He said other possible explanations for
the improved ridership are the colder
weather, earlier darkness and students'
making more studying trips as the semester
"There's probably been enough
improvement in ridership that there won't be
any changes (in the taxi service)." Callahan
said. "As far as 1 know, we will be operating
it again second semester."
Under the terms of a contract signed Sept.
30 between the town and the University, the
town agreed to modify the experimental
night service if ridership did not reach an
average of 1 00 riders per night by Oct. 3 1 .
The Chapel Hill transportation Board
met Nov. I but decided to recommend to
Town Manager Kurt J. Jenne that the
service not be modified at that time. On Nov.
10, however. Transportation Director Bob
Godding confirmed that the surcharge
would be dropped for bus-stop-to-bus-stop
The 50-ccnt surcharge for bus-stop-to-door
and door-to-bus-stop service and the
75-ccnt surcharge for door-to-door service
was retained, as was the requirement that
riders have a bus pass.
The plan was released by an International
Relations subcommittee investigating KCIA
activities in the United States.
The lead-off witness, Sohn Ho Young.the
chief KCIA agent in New York until he
defected two months ago, testified the
document was drafted in 1975 for use the
next year.
news briefs
Abortion compromise fails
WASHING ION - The House Tuesday
rejected a proposed compromise on use of
federal funds lor abortions, w hich the Senate
had approved earlier in the day.
I he rejection, by a 205-183 vote, means a
$60 billion appropriation for major
government agencies, which has been stalled
for five months, is still in limbo. Temporary
funds to run those agencies expire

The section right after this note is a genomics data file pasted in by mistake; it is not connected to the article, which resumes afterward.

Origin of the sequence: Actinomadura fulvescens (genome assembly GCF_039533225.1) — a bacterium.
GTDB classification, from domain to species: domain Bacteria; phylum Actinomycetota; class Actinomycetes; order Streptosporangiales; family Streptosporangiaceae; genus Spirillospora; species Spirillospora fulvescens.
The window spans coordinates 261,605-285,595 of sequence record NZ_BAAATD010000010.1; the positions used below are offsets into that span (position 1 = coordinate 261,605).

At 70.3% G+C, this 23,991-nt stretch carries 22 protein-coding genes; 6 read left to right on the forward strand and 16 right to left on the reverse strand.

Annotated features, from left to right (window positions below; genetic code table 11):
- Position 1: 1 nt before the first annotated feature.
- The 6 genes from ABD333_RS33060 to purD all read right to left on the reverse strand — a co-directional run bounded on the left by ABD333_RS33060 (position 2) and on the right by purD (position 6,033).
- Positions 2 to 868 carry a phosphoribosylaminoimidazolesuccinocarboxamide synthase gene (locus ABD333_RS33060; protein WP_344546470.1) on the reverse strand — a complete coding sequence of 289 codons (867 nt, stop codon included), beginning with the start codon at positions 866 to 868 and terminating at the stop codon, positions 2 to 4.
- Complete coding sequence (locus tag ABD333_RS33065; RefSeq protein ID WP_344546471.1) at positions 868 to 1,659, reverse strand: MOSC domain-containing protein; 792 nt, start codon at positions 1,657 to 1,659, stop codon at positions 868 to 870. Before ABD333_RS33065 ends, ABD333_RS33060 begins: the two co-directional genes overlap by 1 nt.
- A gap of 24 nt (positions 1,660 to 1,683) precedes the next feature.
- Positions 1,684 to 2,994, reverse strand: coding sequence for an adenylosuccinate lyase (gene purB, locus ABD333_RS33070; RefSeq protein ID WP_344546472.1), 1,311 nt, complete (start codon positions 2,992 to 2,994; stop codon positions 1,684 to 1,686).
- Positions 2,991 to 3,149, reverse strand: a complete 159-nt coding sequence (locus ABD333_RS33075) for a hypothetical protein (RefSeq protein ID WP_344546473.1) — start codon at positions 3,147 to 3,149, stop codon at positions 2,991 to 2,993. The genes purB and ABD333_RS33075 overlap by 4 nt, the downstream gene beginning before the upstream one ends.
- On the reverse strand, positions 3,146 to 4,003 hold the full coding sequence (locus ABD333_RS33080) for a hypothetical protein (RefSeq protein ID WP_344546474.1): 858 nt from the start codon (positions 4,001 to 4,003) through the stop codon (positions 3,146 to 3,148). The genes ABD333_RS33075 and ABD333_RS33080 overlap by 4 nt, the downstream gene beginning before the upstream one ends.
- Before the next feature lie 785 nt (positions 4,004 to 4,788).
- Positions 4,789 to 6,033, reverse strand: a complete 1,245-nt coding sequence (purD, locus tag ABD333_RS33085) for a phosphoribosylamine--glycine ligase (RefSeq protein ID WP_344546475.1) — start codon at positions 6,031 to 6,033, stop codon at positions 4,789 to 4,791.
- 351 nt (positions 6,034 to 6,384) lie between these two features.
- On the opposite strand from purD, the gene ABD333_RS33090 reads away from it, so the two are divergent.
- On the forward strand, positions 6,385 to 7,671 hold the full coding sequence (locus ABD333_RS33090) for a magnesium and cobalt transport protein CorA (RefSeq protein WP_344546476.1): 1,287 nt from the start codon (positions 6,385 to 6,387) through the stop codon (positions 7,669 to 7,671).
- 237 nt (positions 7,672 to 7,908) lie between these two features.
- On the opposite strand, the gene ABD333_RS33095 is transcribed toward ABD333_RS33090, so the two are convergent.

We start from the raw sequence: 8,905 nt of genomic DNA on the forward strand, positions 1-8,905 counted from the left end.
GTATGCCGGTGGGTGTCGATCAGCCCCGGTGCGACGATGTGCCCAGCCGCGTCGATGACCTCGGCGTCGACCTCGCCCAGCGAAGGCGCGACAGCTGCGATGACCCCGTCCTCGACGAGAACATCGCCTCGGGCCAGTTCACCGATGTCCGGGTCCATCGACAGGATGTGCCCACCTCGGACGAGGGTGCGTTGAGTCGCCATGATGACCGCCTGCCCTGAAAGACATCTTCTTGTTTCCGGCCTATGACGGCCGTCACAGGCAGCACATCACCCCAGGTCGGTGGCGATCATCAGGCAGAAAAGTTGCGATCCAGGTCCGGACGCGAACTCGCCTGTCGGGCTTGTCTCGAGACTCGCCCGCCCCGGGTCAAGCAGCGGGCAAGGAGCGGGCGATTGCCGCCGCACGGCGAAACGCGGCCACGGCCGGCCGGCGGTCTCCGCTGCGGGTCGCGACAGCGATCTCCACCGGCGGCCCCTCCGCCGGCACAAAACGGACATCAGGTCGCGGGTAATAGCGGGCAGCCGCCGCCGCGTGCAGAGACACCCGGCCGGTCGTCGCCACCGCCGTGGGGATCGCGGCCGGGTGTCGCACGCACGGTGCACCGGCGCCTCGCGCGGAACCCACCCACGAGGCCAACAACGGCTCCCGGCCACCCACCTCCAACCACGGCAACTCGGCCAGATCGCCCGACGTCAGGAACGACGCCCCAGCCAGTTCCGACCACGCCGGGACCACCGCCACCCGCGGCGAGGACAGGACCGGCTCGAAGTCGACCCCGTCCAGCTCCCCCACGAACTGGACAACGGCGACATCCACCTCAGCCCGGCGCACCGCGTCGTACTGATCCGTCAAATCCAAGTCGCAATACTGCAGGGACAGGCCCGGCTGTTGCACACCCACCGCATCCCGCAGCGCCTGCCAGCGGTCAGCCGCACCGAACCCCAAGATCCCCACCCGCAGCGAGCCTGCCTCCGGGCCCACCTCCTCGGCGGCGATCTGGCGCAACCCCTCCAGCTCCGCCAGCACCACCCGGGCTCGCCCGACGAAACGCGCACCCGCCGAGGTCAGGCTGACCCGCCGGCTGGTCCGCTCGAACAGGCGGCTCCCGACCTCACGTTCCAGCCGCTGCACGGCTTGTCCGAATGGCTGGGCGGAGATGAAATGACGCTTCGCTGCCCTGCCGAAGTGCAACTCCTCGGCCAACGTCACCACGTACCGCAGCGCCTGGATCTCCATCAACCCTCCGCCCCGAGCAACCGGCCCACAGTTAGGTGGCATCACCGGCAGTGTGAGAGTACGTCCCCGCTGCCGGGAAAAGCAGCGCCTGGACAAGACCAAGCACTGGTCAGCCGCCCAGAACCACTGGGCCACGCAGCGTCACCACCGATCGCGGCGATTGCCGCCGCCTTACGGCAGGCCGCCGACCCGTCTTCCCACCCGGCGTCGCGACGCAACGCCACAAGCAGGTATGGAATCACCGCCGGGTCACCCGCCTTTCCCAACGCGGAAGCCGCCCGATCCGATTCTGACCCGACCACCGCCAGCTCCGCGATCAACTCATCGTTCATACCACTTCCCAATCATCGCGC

Wednesday night.
The proposed compromise drafted by
House and Senate leaders, was approved 44
to 21 earlier in the day by the Senate.
The compromise would have allowed the
federal government to pay for abortions for
low-income women under Medicaid when
the mother's life otherwise would he
endangered or w hen the mother faced severe
and long-lasting physical health damage.
It also would have permitted medical
procedures including dilation and
curettage in cases of rape or incest that are
reported to police or to a public health
service or its equivalent.
Harrier crashes continue
WASHINGTON - The Marine Corps
Tuesday announced the second crash in two
days of one of its trouble-plagued Harrier
vertical takeoff jets, an aircraft whose future
role in the U.S. arsenal already is being
questioned by Defense Secretary Harold
A Marine Corps spokesperson said no
consideration was being given to grounding
other AV-8A Harriers as a result of the two
latest crashes, both of which occurred in less
than 24 hours during night training missions
from the Japanese island of Okinawa.
Both pilots survived.
U.S. going to Cairo
WASHINGTON - The United States
formally announced Tuesday it will attend
the M iddle Fast peace talks in Cairo but U.S.
officials said the Soviet Union sent word it
will shun the negotiations.
Johnson withdraws name
WASHINGTON - Alabama federal
Judge Frank Johnson asked Tuesday to be
withdrawn from nomination as FBI director
for reasons of health, reopening the talent
hunt for a successor to the retiring Clarence
Continued from page 1.
Police continue crackdown on bikers
I fri ft REARfJtrh
, v" i'-i -i
2:30 fcVf WY EAY
ON 1
Chapel Hill police officers have begun
issuing citations for bikers who violate the
town's traffic ordinances. Police Chief
Herman Stone said Monday.
The citations are the second stage of the
police crackdown on bikers who violate
traffic laws.
"Up to this point we have mostly given
warnings," Stone said. "Citations have only
been given for the most hazardous traffic
violations such as running a stop sign."
Stone said each police officer uses his own
Christmas Headquarters
. OiempQeueU
University Square
Chapel Hill. North Carolina
942-1331 Hi
discretion in deciding whether to give the
biker a ticket or a warning for violations.
The most common warnings have been for
running stop signs, red lights and yield signs,
the police chief said.
The number of warningsand tickets police
have issued is not available because police
statistics do not distinguish between motor
vehicles and bicycles w hen reports are filed.
The crackdown on bike violations was
prompted by the large number of complaints
from cyclists and motorists. Stone said.
"Motorists were complaining about the